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scandal. they've moved on to things like instagram, snap. you think about how much we welcome technology here in the valley into our homes, right having echos in every room and giving amazon that kind of data. >> is this making people rethink that >> reporter: that's what i was going to say this is making people rethink all of that. that's why i think facebook is making these changes, because people want to know how they can protect that data better,where they might have been a little bit more lax on that this scandal is bringing to the surface what that data is actually doing to not just facebook but third party companies that may be using it for political use. >> does this have any impact on instagram? for example, does instagram track and do all of the things that facebook does or what's app? >> instagram and what's app takes different data you're not putting in your gender, your interests, your job, things like that. you're posting photos, but they do work with each other and there have been some concerns
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brought up about what instagram is getting that may be the next phase of this people getting on facebook just to go on instagram isn't going to hurt -- you know, that's a plus for facebook but -- >> when you say people are getting off of facebook, do we think that 1% of people are getting off of facebook, 10 -- i know there's a delete facebook campaign going on, but what i don't really know is whether that's part of an echo chamber or whether that's really a mass movement. >> reporter: i think more the trend that we've seen is that the millennial generation is less than perhaps the older generation last week they were saying that he doesn't think that delete facebook has had any -- he said it's bad, but he said that it hasn't got any real traction we'll see over time. you compare it to something like delete uber which had a direct competitor like lyft, it's not that simple for facebook because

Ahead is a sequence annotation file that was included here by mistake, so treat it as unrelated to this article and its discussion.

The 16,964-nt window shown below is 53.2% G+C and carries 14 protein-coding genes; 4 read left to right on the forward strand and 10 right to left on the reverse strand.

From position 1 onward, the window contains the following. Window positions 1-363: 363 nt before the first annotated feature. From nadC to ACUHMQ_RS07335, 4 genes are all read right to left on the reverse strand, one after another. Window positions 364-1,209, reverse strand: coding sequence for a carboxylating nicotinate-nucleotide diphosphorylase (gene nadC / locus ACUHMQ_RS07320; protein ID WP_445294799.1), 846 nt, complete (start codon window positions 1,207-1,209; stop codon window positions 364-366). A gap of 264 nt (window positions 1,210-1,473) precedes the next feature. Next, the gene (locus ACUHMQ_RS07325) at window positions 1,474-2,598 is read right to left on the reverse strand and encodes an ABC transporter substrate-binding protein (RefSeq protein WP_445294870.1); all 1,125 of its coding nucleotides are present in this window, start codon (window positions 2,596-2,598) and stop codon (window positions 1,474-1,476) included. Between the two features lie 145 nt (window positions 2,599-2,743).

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people are using instagram and what's app more specifically instagram. >> deidre, one point on all of this this is the focus on facebook and with good reasons, they're the ones at the center of the storm. a lot of questions they have not answered but, again, i think this brings up much larger concerns across what lots of technology companies have been doing. is the is there a sense that these other companies are trying to get ahead of what is eventually going to steam roll snem what about goi -- snem what about google, amazon >> i think there's a sense that, you know, you can't avoid some kind of new regulation the question is what does that regulation look like you look at the stock prices of twitter. it was down, what, 10% yesterday because scity citron research came out with they might have
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the most concerning privacy kroelsd. everything twitter does is public everything users post is on a public platform. facebook is a little bit different whether it's open or closed there is a sense, particularly in the valley, with all social media companies that there's going to be some kind of blow back and there is going to be some kind of regulation. i think the big question and what a lot of folks here are grappling with is what does that regulation look like and how can it be put in place without coming at the expense of innovation. >> i'm on this privacy page right now on facebook and there's still limits to what you can control. who can see your friend requests you want it to be friends of friends or do you want it to be everyone you can't limit it to your friends or to no one i mean -- >> so, yeah, we'll hear that today. maybe, becky, yours is one of the first feedback they're supposed to be making it easier look for that privacy shortcut menu it's a complicated -- it's a